Background: Individuals with low serum vitamin B-12 and high serum folate have higher plasma concentrations of methylmalonic acid (MMA). Whether folic acid (FA) causes an increase in MMA is not known. Objective: To determine the impact of FA supplementation on plasma MMA concentration in people with low or marginal serum vitamin B-12. Methods: We conducted a multicenter double-blind placebo-controlled randomized trial of oral FA (5 mg/day for 12 weeks) in middle-aged patients treated with anti-depressant medication participating in the FoLATED trial, (Clinical Trial Number ISRCTN37558856). Participants defined with ‘low’ serum vitamin B-12 (vitamin B-12 ≥150 and <220 ng/L) or ‘marginal’ serum vitamin B-12 (vitamin B-12 ≥220 and <280 ng/L) were included. The primary outcome of this sub-study was MMA at week 12. A mixed-effects linear regression was fitted and reported with an adjusted mean difference (aMD). Results: A total of 177 participants were included (85 randomized to placebo and 92 to Folic Acid), the mean age (SD) was 46.2 (11.8) years, and 112 (63.3%) were female. The MMA analysis included 135 participants and the aMD = -0.01 (95% CI, -0.06, 0.04; p= 0.71). Serum folate was measured on 166 participants and the aMD = 21.6 μg/L (95% C, 8.13, 25.02; p<0.001) and 117 participants were assessed for red cell folate and the aMD = 461.29 μg/L (95 % CI, 387.48, 535.09; p<0.001). Conclusions: Supplementation of FA leads to an increase of serum and red cell folate, but does not change plasma MMA concentration in individuals with serum vitamin B-12 between 150 and 280 ng/L. We cannot exclude effects in older people or those with serum vitamin B-12 below 150 ng/L. Previously reported associations may arise from effects of impaired vitamin B-12 status on folate metabolism.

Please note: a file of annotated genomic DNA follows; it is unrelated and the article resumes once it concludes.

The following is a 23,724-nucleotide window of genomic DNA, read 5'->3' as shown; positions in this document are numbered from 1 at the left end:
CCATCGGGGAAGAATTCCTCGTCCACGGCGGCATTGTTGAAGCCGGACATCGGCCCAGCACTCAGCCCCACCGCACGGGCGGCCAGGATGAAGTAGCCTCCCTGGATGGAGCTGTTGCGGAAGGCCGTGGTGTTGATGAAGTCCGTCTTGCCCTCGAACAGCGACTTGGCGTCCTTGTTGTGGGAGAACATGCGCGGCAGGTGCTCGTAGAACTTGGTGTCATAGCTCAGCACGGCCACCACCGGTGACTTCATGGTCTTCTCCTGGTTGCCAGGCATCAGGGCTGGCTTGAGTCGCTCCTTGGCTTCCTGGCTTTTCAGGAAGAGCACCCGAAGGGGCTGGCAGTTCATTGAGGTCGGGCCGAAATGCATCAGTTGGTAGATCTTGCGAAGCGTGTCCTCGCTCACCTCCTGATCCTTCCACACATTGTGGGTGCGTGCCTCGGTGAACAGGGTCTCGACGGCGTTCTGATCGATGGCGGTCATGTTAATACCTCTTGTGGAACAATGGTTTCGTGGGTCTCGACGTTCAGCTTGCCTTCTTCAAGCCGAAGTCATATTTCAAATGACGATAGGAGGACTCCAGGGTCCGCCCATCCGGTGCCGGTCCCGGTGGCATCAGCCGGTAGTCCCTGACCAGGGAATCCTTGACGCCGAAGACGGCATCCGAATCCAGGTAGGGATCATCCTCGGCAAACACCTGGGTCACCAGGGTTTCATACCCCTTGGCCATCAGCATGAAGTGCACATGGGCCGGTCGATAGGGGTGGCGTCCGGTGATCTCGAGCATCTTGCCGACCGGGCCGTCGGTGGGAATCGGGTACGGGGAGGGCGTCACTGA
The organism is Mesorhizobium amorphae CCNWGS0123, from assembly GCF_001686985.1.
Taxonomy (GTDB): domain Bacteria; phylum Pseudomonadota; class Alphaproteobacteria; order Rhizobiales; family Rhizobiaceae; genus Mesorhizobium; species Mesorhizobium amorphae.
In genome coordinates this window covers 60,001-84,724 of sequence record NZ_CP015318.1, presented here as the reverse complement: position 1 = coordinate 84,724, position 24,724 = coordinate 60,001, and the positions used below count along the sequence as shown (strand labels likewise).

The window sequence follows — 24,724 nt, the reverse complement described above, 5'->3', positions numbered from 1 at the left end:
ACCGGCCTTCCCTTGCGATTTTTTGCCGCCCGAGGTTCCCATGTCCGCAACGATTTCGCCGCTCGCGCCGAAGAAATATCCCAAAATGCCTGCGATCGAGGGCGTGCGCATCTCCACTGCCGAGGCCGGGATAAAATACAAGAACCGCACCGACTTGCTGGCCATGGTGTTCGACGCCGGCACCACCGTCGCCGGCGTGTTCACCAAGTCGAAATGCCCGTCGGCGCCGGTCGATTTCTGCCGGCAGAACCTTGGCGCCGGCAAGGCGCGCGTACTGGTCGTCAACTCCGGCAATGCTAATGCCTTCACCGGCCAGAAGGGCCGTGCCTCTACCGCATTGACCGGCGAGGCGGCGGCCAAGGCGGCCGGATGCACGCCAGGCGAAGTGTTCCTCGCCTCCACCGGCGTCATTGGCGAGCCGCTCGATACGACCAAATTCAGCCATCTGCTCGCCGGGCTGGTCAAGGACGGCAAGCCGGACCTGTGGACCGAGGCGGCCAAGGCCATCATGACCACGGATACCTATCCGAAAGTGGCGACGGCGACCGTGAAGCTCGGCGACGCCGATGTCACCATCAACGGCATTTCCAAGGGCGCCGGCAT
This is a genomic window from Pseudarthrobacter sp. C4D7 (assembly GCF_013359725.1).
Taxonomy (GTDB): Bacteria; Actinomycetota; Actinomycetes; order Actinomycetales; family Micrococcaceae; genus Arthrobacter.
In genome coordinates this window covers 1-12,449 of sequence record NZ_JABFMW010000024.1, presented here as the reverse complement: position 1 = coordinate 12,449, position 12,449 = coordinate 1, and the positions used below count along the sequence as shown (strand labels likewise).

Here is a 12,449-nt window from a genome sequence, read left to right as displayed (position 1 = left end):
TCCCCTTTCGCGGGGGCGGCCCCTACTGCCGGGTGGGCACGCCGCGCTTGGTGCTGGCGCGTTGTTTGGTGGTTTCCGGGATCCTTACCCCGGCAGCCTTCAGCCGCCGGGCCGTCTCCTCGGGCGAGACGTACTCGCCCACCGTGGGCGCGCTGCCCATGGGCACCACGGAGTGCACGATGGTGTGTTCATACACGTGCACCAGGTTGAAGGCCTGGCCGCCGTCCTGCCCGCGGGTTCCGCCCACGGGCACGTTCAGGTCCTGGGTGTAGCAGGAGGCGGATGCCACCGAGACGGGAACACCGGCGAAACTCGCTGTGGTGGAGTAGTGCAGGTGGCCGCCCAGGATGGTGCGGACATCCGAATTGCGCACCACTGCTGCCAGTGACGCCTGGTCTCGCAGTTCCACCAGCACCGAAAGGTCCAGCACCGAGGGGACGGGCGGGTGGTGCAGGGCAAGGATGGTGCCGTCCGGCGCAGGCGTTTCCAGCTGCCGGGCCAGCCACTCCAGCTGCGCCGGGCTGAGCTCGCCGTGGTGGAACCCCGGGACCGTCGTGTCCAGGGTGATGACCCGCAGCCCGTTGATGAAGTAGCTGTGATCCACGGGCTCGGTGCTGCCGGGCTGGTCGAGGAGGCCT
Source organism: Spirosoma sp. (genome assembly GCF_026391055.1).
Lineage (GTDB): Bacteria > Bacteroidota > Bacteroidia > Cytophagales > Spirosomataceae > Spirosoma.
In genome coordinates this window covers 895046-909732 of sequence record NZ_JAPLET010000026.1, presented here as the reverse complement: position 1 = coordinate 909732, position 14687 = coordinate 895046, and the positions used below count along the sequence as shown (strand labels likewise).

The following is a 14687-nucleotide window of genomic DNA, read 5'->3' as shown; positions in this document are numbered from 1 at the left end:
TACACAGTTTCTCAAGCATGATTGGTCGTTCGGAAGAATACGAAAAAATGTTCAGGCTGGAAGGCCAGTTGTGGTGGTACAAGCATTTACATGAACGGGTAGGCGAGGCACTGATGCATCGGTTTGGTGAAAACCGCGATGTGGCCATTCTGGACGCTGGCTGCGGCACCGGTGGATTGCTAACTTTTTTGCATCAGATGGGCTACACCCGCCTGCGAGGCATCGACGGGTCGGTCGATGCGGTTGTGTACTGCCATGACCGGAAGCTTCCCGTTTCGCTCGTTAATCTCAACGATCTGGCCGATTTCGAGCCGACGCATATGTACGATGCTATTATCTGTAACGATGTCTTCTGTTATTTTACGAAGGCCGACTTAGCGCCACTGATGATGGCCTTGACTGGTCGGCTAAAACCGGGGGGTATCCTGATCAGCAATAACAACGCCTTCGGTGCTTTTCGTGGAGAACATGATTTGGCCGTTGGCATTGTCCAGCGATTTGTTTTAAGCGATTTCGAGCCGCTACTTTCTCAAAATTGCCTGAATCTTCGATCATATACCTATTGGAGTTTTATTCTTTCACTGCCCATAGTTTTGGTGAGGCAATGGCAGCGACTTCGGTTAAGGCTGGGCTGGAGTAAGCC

|Journal||Journal of Nutrition|
|Publication status||Accepted/In press - 30 Jul 2021|
- Folic acid
- Vitamin B-12
- Methylmalonic acid
- Metabolism, Public Health